Massage seems to be mostly seen in lovely commercials for cruise vacations and resort ads as a once in a life-time opportunity to spoil yourself, or of course, Mother's Day and Valentine's Day as a luxury gift.
But if we look at the real benefits of massage therapy, we would better understand that it should be incorporated into our daily lives, or performed as needed for your particular needs.
Here are just a few of the benefits of massage therapy:
Anxiety and Stress
Irritability or anger
Lack of motivation or focus
Sadness or depression
Muscle tension or pain
Stomach upset or IBS
Soft tissue strains
feeling of care, comfort and connection
Sports and chronic use injuries
Massage therapy, when combined with healthy eating habits, lifestyle habits and light exercise, can give aide to your overall wellness.
In my opinion, acute stress and especially chronic stress are some of the leading causes of dysfunction in the human body. It contributes to hypertension, increases risk of heart disease, and can cause oxidative damage to tissues in the body that leads to inflammation. These results are felt in our muscles, causing aches and pains, and our mental state is also negatively impacted.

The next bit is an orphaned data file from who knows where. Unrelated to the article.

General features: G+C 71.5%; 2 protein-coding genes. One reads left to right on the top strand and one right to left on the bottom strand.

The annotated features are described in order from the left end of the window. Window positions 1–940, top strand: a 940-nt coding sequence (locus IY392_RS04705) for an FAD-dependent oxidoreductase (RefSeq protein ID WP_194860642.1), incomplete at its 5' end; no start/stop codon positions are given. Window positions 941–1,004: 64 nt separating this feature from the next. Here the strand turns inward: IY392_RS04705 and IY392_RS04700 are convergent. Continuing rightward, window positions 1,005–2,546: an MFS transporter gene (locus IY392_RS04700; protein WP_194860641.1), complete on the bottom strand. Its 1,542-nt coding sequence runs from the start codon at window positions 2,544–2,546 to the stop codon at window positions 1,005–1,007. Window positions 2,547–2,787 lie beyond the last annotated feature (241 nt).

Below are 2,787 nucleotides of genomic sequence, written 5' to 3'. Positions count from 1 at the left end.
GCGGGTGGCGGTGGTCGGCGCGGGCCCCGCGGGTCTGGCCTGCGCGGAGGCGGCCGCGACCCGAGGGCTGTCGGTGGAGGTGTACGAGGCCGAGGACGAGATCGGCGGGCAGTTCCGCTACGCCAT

I am not trying to scare you, but rather, I just want to share some of this research with you in hopes that you take control of your life so you can live pain-free and well. Long working hours, lack of play and freedom, poor sleep habits, high-stress occupations, lack of appreciation from bosses, coworkers, spouses, fear of losing health insurance and job insecurity all contribute to chronic body pains. Massage therapy can help to relieve some of these pains by relaxing the parasympathetic system to bring better function to your body's systems.
Here are just a few links to find out more about Stress-related research:
And these stats are pretty alarming...
" * One in three American employees is chronically overworked (Galinsky et. al., 2005).
* Stress-related illnesses cost American employers about $300 billion per year (American Institute of Stress, 2005).
* 20% of employees reporting high overwork levels say they make a lot of mistakes at work versus none (0%) of those who experience low overwork levels (Galinsky et al., 2005)."